Atlantic history has become an influential scholarly paradigm over the past few decades, especially for historians of the early modern period. Its many advocates claim that the idea of an “Atlantic world” enables us to break down boundaries, connecting what might otherwise be seen as disparate regions or isolated historical subjects, and encouraging the study of interactions around the ocean beyond the confines of a single nation or empire.1 While globally-minded critics have in turn accused Atlanticists of constructing barriers between this ocean and the rest of the world, the circuits of communication and exchange which were forged across the Atlantic—and their lasting consequences—remain an engaging subject for historians.2 In spite of its limitations, Atlantic history demands that historians seek out and understand these connections and relationships. It is therefore a uniting theme, but one which encompasses a broad range of topics, as demonstrated by the essays collected here.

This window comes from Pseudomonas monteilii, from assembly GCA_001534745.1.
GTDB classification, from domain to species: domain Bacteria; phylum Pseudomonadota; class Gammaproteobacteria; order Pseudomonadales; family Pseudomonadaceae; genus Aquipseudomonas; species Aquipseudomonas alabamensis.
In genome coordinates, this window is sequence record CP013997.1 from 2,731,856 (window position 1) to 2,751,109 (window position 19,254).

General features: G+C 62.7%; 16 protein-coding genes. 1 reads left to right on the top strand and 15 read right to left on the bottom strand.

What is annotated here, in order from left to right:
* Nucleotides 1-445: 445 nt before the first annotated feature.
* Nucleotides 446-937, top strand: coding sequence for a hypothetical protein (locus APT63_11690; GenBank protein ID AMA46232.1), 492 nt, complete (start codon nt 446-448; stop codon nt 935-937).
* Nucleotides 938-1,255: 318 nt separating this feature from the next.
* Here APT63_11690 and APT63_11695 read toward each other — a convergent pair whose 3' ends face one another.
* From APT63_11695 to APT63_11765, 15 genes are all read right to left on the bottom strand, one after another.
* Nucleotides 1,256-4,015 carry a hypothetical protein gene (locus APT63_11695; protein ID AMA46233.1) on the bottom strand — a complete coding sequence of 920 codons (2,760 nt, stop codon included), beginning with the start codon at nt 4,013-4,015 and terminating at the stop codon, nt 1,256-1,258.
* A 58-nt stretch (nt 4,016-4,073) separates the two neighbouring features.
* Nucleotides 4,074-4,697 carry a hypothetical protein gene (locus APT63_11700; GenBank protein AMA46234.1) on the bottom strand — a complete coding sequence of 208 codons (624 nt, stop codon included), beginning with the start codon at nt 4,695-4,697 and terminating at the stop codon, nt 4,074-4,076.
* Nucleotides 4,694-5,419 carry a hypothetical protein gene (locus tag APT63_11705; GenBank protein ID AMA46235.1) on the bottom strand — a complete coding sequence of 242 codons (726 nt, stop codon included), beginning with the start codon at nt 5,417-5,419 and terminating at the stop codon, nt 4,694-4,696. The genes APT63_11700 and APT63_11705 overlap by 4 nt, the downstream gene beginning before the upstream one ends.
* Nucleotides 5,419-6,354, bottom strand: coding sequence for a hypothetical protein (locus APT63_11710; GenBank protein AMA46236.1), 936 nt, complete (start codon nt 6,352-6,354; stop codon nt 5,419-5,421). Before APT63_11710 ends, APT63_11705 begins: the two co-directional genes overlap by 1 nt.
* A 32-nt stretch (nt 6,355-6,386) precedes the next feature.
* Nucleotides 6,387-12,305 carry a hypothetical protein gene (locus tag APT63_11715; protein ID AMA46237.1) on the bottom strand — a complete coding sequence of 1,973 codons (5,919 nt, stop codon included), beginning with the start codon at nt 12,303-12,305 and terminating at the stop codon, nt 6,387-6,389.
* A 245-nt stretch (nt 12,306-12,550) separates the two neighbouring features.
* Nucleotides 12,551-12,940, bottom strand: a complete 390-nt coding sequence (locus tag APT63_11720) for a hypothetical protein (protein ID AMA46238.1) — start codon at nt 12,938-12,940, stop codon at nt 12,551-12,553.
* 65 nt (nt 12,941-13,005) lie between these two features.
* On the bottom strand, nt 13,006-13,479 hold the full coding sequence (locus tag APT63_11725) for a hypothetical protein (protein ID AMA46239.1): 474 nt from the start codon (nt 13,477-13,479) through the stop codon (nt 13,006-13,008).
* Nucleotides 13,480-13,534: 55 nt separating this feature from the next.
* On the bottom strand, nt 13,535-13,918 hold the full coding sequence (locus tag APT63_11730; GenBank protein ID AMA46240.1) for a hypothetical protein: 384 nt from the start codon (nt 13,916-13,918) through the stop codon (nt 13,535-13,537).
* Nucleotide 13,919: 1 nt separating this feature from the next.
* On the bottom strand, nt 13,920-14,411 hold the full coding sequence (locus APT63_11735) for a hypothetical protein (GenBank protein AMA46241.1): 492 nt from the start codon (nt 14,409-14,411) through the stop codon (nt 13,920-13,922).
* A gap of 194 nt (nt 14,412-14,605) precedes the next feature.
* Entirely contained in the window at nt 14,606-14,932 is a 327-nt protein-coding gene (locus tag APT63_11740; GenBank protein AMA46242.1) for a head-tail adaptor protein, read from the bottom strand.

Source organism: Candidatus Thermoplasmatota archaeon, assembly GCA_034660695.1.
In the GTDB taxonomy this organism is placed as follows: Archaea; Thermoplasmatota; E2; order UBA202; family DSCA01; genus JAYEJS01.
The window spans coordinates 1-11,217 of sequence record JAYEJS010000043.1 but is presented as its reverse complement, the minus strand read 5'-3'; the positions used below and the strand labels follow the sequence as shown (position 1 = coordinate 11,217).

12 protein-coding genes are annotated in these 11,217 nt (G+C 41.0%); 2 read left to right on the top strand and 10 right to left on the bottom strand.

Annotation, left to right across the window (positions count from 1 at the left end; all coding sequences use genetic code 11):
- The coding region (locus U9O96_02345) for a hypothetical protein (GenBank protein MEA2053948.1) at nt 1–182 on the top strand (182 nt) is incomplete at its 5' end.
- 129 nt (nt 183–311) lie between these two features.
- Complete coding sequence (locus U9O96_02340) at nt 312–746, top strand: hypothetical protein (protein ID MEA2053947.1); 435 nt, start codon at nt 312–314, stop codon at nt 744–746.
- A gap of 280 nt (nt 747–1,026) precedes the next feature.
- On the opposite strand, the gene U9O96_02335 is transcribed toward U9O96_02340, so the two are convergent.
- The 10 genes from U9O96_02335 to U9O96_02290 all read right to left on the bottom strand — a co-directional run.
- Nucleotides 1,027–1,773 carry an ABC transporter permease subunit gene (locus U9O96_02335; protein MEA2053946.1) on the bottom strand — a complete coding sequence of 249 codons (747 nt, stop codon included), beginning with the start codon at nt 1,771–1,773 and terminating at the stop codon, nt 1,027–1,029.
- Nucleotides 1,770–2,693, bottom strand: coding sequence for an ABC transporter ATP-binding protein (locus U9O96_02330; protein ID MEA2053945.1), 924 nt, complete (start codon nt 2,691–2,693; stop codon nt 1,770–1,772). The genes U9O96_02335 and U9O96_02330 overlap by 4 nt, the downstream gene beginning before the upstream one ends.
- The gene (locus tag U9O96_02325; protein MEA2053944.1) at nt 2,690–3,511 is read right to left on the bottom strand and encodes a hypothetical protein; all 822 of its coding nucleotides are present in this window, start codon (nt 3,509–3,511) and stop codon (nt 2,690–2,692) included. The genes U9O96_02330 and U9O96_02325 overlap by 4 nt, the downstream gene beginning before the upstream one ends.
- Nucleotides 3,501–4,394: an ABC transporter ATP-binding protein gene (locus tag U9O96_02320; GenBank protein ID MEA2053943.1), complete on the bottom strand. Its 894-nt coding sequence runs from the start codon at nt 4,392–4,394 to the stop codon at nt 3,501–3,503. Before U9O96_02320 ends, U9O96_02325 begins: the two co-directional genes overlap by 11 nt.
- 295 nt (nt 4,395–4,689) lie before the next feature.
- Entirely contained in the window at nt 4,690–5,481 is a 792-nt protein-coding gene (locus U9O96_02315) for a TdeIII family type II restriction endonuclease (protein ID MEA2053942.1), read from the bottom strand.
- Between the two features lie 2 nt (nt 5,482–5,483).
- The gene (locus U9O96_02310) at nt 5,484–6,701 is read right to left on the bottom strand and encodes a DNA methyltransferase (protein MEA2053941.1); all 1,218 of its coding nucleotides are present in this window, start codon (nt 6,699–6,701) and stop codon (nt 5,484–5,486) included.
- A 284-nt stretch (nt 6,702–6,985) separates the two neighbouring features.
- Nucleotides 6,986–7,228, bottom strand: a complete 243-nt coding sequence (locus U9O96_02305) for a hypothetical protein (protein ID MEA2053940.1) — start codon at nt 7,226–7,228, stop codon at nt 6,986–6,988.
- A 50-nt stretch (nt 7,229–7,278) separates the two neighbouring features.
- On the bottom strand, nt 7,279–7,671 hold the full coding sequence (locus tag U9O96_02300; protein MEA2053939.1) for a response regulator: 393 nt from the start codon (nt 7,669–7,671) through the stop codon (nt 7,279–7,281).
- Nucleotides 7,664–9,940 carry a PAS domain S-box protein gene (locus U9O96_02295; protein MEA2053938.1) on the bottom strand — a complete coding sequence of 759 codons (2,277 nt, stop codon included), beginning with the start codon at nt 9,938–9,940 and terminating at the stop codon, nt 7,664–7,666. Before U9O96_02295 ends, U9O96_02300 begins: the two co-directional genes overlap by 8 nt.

|Number of pages||6|
|Publication status||Published - 11 Sep 2015|
- atlantic world